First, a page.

Tomorrow is a momentous day for so many reasons. First, my little boy is growing up. Second and even more emotional, this is the first step towards weaning. Even the mention of the W word makes me choke up. Also, this is HIS first experience with eating, something that is near and dear to me. And finally, it’s going to be so damn cute.
Wish us luck!
Filed under baby, food, mom
This is a call to all mothers** who have sacrificed their careers, resumes, paychecks, and a tiny bit of their soul. The next time you are asked to list your occupation mark “other” and write in Super Hero*.
Frankly, I’m tired of feeling judged because I have chosen to stay at home and raise my children. When I say judged, it varies from “Oh, poor un-liberated woman” to “Is there any other way to properly raise your children?” We each make the decision that is right for us and our family. Period.
But, I must admit that when donating money to Barak Obama last week, I hesitated when asked about my occupation. Was I a “housewife” or a “homemaker”? Are those really my options? GAG. I’m a full time mom**, right now. And it’s the toughest job I’ve ever had. If you’ve never tried it, you have no idea how all consuming and absolutely exhausting it is. I love “Pop goes the weasel” as much as anyone, but seriously 27 times in a row… And I’ve only been a mom for 5.5 months. So, when filling out Obama’s form I decided to declare myself a “Super Hero”. And it felt pretty darn good.
To all you stay-at-home mothers** out there, let’s start a revolution. We ARE Super Heroes!
It’s a small step for mothers**, one giant leap for mother**-kind.
*I must give credit to my husband who truly started this revolution with our taxes this year. According to the IRS my occupation is Super Hero. Who would dare to audit a super hero?
**I should say PARENTS
All mother’s want what is best for their child(ren). It is one of the most basic tenets of motherhood (hopefully). However, sometimes this desire is overshadowed by the need to do what’s best for me (the mother). While this might seem paradoxical, mother’s are also very adept at rationalizing. So, for a baby to be happy and healthy, he NEEDS a happy and healthy mother. This translates into “What’s best for the baby is for mommy to watch 6 hours of Desperate Housewives which requires succumbing to the temptation of buying yet another large brightly colored plastic thingy to entertain you while I do this.”
After reading an article that claimed exer-saucers (aka activity saucers) hindered motor skill development (something about babies not being able to see their own legs), his father and I decided that we would NOT be purchasing one of these large plastic circus-like things.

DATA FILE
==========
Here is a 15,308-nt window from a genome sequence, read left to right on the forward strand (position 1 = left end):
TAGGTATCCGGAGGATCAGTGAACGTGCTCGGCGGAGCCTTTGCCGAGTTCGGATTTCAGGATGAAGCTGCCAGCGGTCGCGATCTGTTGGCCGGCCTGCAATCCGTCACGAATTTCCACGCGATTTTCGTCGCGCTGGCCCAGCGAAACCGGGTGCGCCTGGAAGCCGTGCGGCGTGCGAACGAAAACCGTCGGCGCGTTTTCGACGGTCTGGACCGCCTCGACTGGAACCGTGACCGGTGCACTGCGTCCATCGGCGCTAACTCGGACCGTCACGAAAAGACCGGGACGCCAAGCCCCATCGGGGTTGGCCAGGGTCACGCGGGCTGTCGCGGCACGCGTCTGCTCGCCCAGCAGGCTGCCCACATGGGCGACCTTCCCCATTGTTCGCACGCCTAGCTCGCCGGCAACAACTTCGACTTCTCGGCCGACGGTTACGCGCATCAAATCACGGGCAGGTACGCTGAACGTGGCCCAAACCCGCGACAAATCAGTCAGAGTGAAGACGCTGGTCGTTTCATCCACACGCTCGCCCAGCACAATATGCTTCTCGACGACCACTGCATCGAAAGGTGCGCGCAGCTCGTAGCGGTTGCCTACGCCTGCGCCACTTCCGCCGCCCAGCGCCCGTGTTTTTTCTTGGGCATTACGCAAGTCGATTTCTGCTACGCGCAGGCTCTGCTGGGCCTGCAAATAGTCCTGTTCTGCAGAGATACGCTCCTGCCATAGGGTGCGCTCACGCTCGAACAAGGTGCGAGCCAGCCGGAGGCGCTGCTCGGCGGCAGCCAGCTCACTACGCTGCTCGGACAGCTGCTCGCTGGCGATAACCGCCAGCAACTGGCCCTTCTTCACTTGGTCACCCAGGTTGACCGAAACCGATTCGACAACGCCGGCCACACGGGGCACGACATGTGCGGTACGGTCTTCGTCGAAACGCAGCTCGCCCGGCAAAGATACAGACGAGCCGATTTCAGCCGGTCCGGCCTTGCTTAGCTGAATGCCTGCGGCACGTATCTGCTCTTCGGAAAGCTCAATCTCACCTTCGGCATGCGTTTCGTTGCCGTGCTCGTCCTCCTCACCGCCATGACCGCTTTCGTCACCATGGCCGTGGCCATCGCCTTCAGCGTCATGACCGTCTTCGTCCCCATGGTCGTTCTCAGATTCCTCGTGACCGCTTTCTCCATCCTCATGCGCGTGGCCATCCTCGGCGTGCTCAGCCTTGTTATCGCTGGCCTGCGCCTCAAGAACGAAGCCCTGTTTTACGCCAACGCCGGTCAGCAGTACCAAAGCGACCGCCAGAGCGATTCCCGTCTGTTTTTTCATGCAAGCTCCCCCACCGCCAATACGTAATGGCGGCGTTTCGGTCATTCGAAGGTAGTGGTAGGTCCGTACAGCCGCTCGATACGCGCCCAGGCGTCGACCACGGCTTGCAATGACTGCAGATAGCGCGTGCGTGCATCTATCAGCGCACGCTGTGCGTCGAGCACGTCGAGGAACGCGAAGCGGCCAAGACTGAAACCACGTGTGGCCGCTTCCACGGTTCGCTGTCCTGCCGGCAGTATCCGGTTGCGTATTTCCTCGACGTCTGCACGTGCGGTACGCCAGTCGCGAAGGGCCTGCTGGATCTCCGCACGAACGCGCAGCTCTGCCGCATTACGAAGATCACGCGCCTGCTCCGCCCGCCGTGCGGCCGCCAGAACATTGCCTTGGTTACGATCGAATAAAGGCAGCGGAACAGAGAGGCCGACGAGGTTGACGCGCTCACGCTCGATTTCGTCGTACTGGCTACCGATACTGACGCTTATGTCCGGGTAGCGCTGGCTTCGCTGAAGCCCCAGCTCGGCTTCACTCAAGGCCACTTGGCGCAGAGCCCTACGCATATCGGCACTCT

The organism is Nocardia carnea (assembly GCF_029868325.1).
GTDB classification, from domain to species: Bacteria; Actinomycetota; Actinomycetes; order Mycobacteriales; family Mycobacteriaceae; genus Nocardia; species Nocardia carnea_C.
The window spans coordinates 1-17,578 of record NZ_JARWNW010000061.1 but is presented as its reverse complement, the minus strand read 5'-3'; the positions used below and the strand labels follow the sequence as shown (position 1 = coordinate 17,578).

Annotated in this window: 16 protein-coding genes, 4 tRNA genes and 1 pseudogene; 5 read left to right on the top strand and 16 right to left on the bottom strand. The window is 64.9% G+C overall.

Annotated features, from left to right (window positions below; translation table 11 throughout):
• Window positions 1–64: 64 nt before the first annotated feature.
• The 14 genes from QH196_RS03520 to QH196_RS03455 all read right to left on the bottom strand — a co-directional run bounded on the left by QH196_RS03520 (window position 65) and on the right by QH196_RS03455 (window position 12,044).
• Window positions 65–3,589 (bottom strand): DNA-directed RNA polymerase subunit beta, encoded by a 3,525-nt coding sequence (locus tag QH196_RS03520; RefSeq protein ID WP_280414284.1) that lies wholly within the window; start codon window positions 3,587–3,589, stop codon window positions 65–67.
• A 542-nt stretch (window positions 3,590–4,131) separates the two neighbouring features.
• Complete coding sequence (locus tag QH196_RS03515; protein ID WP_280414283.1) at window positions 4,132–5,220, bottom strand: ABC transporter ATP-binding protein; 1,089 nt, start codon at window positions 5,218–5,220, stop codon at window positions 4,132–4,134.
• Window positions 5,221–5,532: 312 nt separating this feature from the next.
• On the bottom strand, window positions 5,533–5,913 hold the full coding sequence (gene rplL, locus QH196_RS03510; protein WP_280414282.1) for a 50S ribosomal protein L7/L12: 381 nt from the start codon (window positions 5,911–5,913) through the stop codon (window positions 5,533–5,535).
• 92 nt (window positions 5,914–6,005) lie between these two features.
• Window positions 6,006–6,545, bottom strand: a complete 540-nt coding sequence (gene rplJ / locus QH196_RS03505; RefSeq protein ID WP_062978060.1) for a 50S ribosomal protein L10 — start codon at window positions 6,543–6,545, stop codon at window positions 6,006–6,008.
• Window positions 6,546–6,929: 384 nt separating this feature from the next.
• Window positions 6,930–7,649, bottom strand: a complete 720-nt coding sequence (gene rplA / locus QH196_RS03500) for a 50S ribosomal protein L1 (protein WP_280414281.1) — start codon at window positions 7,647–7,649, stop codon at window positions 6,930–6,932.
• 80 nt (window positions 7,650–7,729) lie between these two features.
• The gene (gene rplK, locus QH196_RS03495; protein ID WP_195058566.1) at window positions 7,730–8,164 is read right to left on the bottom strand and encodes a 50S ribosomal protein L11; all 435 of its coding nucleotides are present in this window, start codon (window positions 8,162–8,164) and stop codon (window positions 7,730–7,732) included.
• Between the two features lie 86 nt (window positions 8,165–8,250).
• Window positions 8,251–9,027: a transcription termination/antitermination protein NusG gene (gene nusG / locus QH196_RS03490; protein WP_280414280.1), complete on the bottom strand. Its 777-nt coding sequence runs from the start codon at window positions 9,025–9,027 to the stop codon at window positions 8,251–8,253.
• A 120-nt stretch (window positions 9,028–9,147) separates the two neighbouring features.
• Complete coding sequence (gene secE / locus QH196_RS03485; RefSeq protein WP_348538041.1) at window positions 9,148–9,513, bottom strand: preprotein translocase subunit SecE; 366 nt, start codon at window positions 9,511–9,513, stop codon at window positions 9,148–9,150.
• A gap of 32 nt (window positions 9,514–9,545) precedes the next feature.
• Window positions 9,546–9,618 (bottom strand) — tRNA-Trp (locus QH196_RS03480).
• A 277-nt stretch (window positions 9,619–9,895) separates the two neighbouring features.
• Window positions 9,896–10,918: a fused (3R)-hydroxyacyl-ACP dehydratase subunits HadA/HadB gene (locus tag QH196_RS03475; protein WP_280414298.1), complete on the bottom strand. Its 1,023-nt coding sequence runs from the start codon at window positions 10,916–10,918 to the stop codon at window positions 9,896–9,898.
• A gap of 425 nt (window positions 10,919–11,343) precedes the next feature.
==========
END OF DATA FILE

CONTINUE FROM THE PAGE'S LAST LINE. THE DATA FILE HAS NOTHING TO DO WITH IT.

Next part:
Oh, how quickly resolve falters…
At a play date two weeks ago, my little guy was introduced to the exer-saucer. He LOVED it. Squeals of delight, cooing, and best of all a mother with two free hands. SOLD. I didn’t care that I was about to spend yet another $100 (yes, it appears that everything baby related costs at least $100) and turn my back on a “scientific study” (after all, can’t you find a study to support any/everything these days?). So literally the next day we went to Buy Buy Baby and purchased the Baby Einstein Discover and Play Activity Center by Graco. It’s even named to make parents feel better about abandoning their children to a plastic babysitter. It makes you think, “He’s discovering new things all on his own. And it has Einstein in the name. We must be creating a little genius by purchasing this toy”. And just that quickly, another acre of our former life was resettled by brightly colored plastic.
A lot of parents today swear that Pampers are the best brand of diapers. For those of you in doubt, please read on.
After a long day tending to my recently immunized grumpy little boy, I decided that I needed some amusement. Since my husband was working from home, I decided that he would have to suffice. In a fun game I like to call “Guess what I’m holding under your nose”, I decided to have a little fun with my hubby.
As I put my little guy down to sleep I noticed a poopy diaper sitting out (I know I should have thrown it out immediately – but it was a tough day and the diaper was sitting next to the changing table). I immediately thought, “This is the perfect object to trick my hubby into smelling.” I approached him and tauntingly asked him to close his eyes and guess what he was smelling. In a show of true trust, he obliged. As he began to sniff, it was nearly impossible to not chuckle. With a quizzical brow, he said “Wait, wait. I know this smell.” I thought, “You sure do.” He continued sniffing in delight for close to 30 seconds. He guessed, “Cookie dough. No. Cake. No. Frosting. No. A CUPCAKE!!!!” It was a priceless moment. My husband confused the smell of a poopy diaper for a cupcake. Thanks, Pampers.